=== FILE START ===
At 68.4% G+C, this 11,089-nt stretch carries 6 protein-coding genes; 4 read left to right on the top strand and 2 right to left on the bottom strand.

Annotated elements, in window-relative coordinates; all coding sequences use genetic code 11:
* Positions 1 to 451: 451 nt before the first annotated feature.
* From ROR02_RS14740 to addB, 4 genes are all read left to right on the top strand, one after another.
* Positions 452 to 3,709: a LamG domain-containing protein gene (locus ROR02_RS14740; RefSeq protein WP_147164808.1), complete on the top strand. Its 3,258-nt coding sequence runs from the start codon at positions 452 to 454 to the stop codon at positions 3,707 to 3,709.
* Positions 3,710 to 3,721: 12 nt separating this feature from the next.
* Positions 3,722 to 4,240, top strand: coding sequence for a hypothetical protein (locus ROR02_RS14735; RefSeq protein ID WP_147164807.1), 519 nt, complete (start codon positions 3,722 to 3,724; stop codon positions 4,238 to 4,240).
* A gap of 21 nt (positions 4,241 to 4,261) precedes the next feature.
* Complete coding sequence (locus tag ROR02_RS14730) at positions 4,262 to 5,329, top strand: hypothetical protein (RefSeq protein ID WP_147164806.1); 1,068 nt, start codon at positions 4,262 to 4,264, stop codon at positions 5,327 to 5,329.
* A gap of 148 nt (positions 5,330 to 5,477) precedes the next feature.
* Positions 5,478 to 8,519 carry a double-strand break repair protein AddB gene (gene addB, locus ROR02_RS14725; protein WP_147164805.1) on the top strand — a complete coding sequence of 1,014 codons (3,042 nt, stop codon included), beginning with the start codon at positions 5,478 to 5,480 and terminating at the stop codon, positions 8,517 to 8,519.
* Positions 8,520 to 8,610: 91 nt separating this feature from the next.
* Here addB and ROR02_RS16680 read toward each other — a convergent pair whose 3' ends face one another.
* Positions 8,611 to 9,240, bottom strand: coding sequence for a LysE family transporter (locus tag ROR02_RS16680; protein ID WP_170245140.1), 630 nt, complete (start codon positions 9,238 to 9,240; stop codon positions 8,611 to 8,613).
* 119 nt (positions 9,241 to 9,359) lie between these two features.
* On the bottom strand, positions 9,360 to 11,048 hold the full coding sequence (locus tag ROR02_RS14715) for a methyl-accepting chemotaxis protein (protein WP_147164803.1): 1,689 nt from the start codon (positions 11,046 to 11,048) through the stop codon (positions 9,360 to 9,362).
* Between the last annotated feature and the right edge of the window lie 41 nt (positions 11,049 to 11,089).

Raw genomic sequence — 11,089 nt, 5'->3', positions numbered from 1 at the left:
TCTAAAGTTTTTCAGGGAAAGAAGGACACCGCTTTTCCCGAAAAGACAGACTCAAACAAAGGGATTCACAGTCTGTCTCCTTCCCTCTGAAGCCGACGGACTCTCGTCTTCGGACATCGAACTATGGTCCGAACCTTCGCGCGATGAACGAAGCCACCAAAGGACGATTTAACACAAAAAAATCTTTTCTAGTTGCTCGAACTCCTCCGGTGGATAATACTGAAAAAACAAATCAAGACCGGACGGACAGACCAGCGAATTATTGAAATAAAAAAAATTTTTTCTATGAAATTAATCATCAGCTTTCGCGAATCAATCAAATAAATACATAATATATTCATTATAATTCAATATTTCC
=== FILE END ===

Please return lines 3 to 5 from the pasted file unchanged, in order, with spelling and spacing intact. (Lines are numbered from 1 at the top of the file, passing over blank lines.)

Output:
* Positions 1 to 451: 451 nt before the first annotated feature.
* From ROR02_RS14740 to addB, 4 genes are all read left to right on the top strand, one after another.
* Positions 452 to 3,709: a LamG domain-containing protein gene (locus ROR02_RS14740; RefSeq protein WP_147164808.1), complete on the top strand. Its 3,258-nt coding sequence runs from the start codon at positions 452 to 454 to the stop codon at positions 3,707 to 3,709.